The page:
At the end of an emotionally intense visit to Hadassah Hospital at Ein Kerem, one of the Jewish leaders from Sao Paulo asked Professor Avi Rivkind about the “Human Factor”. Professor Rivkind, Head of the Trauma and Emergency Department at Hadassah Ein Kerem, paused before answering. His smile was both bitter and optimistic — his expression said it all. You could see in Rivkind’s eyes the reflection of what he had seen during the past week: Israelis injured in Nepal; a soldier hurt in a terrorist incident in the Egyptian border; and a baby killed and a woman critically injured in a terrorist attack in Jerusalem. But when he finally responded, he shared his basic philosophy which is shared by Hadassah: “..saving lives is what we do every day, and every human life is one and the same for us..”
The members of the group from Brazil were very aware of Hadassah’s philosophy of providing outstanding care for all who come to the Hospital, regardless of ethnicity, religion or nationality. They had been in Israel all week, and had followed the news which had highlighted Prof. Rivkind’s life-saving role in each one of the tragic incidents. Hadassah, once again, was at the forefront of dealing with mass casualties of war and natural disasters.
The group, which had come on a Solidarity Mission and educational program organized by the Jewish Federation of Sao Paulo, included the top leaders of the major Jewish organizations of Sao Paulo. It included leaders of the Albert Einstein Hospital, the Jewish Charity Fund, synagogues, schools, Jewish Foundations and others.
During their week-long Program, they had learned about the strategic challenges that Israel is facing both today and in the future. By coming to Hadassah, they were able to gain a perspective of the critical strategic role that Hadassah plays in making sure that Israel is prepared for the security threats the country faces.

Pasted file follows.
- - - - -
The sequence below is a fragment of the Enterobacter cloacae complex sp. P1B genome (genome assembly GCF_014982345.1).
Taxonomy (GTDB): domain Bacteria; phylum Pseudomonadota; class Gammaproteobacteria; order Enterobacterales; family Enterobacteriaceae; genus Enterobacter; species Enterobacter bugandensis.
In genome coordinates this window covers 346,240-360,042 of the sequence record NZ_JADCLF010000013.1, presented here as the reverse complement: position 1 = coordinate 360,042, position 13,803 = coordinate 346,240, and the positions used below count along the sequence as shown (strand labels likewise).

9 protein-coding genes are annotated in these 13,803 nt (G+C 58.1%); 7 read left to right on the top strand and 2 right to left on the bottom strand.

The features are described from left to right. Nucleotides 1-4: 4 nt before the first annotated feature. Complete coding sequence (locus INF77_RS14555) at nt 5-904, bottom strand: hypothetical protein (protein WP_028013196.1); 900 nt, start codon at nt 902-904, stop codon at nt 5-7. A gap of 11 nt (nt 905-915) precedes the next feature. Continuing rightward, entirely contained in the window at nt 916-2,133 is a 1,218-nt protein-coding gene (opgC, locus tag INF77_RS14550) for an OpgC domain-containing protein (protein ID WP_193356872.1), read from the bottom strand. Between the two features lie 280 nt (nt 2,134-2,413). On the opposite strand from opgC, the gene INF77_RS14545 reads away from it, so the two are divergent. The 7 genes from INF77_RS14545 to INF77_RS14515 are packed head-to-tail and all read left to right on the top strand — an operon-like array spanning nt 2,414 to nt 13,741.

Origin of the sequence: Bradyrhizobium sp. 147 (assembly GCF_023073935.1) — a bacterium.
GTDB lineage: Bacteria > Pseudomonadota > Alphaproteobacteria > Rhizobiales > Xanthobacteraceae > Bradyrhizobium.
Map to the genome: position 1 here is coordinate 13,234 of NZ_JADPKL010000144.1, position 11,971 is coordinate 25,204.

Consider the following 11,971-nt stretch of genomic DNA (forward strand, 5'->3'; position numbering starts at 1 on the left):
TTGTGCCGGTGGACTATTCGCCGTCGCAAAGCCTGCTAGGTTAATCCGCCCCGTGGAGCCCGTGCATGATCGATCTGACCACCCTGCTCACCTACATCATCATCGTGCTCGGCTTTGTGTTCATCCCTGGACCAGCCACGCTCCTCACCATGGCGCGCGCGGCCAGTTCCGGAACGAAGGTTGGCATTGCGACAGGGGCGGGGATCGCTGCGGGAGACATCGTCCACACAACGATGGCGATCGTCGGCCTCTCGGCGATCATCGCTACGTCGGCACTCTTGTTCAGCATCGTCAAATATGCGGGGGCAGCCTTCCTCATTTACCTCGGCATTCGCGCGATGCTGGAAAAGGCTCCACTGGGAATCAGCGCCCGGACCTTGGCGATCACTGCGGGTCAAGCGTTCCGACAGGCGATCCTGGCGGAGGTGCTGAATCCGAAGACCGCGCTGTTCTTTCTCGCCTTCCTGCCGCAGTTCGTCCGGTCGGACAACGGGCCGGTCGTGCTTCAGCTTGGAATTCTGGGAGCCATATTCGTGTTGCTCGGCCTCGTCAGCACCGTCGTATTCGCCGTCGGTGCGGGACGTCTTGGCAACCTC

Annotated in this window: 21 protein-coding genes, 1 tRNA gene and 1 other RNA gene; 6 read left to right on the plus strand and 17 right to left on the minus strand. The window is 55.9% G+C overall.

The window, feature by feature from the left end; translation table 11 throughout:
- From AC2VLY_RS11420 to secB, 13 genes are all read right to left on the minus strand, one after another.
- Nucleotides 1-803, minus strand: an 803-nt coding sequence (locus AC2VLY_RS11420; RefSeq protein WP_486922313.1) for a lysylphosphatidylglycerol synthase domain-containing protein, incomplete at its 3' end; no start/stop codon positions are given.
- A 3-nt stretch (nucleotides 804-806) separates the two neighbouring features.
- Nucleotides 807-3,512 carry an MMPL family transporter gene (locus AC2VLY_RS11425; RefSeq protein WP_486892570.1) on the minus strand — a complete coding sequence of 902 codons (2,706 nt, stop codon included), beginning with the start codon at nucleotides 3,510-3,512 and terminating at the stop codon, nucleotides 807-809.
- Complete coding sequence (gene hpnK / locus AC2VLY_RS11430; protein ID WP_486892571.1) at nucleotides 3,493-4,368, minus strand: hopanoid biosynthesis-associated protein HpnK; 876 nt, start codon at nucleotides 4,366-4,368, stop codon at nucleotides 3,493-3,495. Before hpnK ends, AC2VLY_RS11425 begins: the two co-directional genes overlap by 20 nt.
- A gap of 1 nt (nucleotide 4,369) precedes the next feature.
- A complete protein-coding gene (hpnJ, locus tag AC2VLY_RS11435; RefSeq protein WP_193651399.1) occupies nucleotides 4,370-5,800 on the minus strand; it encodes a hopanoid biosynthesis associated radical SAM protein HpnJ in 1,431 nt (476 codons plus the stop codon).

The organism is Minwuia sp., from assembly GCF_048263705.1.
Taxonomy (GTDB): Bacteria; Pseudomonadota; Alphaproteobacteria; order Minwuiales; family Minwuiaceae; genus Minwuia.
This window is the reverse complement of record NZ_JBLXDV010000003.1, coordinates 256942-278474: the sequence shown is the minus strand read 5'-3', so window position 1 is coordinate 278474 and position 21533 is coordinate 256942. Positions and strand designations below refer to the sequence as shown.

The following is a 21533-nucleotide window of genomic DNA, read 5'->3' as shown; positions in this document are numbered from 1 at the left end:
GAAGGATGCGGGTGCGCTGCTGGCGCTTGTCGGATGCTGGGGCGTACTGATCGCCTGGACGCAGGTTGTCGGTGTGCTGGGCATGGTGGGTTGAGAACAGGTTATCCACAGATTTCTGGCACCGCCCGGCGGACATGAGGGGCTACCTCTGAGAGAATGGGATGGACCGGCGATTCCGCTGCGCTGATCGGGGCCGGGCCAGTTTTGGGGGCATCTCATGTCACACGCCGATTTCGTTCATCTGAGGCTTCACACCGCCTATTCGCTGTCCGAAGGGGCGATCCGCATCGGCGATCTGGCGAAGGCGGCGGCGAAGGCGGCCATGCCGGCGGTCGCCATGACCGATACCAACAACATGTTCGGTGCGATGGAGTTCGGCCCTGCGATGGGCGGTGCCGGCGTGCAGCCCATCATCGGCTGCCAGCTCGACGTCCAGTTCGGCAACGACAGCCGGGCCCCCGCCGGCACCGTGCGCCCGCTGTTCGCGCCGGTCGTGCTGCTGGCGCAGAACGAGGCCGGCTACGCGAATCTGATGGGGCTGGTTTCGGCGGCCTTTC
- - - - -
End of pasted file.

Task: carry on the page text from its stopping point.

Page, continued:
Visiting the underground floors of the Sarah Westman Davidson Hospital, they had a chance to see the still-to-be-completed Underground Operating Rooms. Jorge Diener from Hadassah International described those floors as the “Iron Dome of the Health system” in Israel, a metaphor that helped them to grasp the importance of these surgical units that are bunker-protected, and are vital for Jerusalem and Israel in the eventuality of a biological and/or nuclear war.
Accompanied by Professor Charles Weissman, Head of the Anesthesiology and Critical Care Unit, they had the opportunity to see a sample state-of-the-art operating room that has been equipped and completed, while at the same time understanding the importance of urgently completing the remaining rooms that haven’t been finished due to lack of funding. Because operating rooms must be sterile and cannot be used while there is still construction dust around, the suite of operating rooms cannot be used until all the operating rooms are completed.
The visit definitely strengthened the already warm relations between the Jewish Community of Brazil and Hadassah. It also represented another milestone in the cooperation and partnership between Brazilian Jewish leaders and the Hadassah Hospital, one that has opened new venues for securing health, peace and caring for all, in Israel, in Brazil and elsewhere.